From the moment that Civil War was released in theaters, Black Panther was a guaranteed box office success. Captain America was his proving ground, and left the character with a massive and rapidly expanding fanbase eager to see what he could do when left to his own devices. More than just being Marvel’s first Black superhero that wasn’t simply tagged on as a member of a White Avenger’s supporting cast (ie Falcon and War Machine), T’Challa was the hero of his own movie: a protagonist explicitly on the same level as Cap and Stark and all the rest.
He was also a decidedly African hero: not a transplant or the son of slaves — but a character born and bread in the very wellspring of humanity. In effect, it was like watching Rogers fight his way across war torn Europe or Thor charging along the Bifrost: a hero bound so intrinsically to a particular time and place as to be defined by it. And, let me tell you, it was glorious to see.
I cannot speak to “the Black experience,” either in America or in terms of seeing this movie for the first time. It is simply a perspective that I simply do not have. I’m a White boy who grew up kitty corner to a corn field in Illinois. I can’t speak to some deeply personal experience upon seeing Wakanda for the first time, or T’Challa donning the Panther armor, or Shuri rolling out all of the new tech that she had designed for her brother.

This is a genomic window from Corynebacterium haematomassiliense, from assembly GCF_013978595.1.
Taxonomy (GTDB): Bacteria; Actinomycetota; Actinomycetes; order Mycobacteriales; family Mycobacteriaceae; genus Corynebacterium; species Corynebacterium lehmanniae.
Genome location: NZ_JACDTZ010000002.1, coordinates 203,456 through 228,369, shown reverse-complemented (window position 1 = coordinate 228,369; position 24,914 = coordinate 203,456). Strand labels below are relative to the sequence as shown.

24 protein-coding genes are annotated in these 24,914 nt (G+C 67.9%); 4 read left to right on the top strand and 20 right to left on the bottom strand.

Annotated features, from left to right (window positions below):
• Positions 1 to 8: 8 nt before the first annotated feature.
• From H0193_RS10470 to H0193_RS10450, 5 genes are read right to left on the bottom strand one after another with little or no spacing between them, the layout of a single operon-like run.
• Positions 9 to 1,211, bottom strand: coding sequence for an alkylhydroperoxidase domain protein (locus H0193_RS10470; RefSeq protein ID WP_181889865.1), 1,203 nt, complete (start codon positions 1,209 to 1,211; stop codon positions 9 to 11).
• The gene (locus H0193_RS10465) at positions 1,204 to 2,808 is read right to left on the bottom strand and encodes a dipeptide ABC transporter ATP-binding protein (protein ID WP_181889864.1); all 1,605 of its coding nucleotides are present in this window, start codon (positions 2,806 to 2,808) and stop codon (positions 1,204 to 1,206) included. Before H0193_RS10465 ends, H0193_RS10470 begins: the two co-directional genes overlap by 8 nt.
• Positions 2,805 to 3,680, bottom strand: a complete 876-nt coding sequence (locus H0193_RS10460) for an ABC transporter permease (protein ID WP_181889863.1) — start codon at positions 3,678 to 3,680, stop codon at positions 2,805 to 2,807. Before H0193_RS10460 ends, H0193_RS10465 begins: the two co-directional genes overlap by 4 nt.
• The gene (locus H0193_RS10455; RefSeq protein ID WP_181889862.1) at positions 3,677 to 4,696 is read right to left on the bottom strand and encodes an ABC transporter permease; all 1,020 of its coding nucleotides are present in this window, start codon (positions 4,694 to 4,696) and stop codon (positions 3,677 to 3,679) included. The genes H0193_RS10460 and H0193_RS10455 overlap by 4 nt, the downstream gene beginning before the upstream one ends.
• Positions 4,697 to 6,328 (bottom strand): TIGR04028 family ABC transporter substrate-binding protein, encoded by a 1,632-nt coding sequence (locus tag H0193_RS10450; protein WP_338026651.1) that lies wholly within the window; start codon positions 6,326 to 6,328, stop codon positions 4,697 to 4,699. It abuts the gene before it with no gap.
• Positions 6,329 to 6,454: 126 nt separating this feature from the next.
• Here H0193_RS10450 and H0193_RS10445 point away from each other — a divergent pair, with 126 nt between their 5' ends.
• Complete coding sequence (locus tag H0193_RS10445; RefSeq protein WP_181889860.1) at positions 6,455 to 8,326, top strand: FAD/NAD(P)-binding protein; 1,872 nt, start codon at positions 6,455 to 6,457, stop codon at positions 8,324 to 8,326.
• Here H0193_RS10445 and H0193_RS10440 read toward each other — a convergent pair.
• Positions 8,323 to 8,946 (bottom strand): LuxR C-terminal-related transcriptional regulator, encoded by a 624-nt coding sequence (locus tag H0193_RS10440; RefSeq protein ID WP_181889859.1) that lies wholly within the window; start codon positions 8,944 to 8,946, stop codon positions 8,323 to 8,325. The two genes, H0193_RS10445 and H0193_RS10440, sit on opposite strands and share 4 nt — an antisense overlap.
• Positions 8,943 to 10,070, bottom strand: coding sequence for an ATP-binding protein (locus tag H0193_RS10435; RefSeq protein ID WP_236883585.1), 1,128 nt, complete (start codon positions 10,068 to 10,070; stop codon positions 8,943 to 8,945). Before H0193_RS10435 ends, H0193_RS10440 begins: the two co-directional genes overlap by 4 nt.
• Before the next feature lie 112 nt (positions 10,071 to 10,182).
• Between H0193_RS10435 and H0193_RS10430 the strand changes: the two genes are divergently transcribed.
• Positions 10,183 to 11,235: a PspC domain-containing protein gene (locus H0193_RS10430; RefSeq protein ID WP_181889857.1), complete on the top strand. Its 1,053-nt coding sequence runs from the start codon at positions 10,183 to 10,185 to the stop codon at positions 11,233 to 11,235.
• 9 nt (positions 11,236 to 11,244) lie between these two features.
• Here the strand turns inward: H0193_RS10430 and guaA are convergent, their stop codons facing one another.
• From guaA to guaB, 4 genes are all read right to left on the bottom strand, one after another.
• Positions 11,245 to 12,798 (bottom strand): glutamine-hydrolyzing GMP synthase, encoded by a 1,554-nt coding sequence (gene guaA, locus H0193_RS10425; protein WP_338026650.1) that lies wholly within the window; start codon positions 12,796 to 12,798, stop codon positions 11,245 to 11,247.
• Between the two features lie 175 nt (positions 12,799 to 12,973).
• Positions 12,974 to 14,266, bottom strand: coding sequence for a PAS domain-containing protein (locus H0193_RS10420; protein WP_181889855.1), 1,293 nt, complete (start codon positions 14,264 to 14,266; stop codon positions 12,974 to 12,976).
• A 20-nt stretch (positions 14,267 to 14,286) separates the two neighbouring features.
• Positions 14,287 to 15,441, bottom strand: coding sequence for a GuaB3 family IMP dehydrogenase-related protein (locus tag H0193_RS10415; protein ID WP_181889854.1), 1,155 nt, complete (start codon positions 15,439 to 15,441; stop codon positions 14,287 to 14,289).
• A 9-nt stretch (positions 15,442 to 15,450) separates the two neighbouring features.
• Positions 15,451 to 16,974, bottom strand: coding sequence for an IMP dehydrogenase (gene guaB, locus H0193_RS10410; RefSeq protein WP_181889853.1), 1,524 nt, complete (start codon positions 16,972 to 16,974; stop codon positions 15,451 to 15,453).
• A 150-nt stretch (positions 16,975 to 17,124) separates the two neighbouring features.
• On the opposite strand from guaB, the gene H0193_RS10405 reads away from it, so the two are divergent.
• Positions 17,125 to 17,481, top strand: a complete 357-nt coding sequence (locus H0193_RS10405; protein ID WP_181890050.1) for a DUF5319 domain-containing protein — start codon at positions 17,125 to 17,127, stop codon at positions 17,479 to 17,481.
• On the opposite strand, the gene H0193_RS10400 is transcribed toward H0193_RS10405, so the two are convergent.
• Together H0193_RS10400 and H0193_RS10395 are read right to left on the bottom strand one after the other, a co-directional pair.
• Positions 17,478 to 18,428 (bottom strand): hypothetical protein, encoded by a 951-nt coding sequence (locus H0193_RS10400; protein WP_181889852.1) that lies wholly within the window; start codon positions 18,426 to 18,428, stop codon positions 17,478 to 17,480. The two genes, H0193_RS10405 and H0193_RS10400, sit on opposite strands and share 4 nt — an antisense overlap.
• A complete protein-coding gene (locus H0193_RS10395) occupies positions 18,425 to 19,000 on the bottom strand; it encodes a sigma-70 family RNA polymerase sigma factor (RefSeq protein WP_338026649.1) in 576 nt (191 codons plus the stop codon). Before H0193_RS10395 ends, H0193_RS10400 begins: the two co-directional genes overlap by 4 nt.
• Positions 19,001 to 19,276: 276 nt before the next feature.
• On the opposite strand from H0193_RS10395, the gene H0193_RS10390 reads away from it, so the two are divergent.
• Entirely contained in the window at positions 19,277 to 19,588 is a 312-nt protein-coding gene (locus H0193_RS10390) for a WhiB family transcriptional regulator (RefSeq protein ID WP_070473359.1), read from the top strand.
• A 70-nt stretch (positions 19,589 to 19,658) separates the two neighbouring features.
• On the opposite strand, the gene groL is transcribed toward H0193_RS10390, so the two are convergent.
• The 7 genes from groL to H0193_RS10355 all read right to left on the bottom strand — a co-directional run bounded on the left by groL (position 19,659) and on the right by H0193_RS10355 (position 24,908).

They were all awesome, to be sure, and I loved every minute of them, but simply was not coming from a place where that meant something to me more than any other awesome thing that the MCU has done over the last decade. It’s the same to me as when Hulk tosses Loki around like a rag doll, Thor turns into Raiden in order to take down his despicable sister or Cap tiredly exclaims “I can do this all day” All marvelous moments, characters and locales, to be sure, but ones that were undoubtedly more meaningful to movie-goers who had waited their entire lives to see something exactly like that on the big screen.
And for many movie-goers, every piece of the movie was just as likely that exact, epiphanous moment when something that had always been missing from your experience is shot up fifty feet tall on the silver screen. Their every experience is proof positive that representation matters: why, for instance, we not only need Falcon, War Machine, Black Panther, Black Widow, Captain Marvel, Shuri and Okoye, but also Ms. Marvel, Spider-Gwen, Ironheart, X-23, Honey Badger, Miles Morales, Miguel O’Hara, Amadeus Cho, Nova and all the rest of Marvel’s colorful cast of interesting, well-written and diverse characters. The fact that they are such interesting and great characters in their own right should be enough, but their undeniable importance as big screen icons is all the more reason for it.
Black Panther was, and continues to be, a game changer. I don’t think that we’ll quite be able to appreciate just how important it is going to be until years after the fact. But, until then, we can appreciate it for what it is: easily one of the best-made superhero movies of all time, more than worth every last shred of praise it has ever received.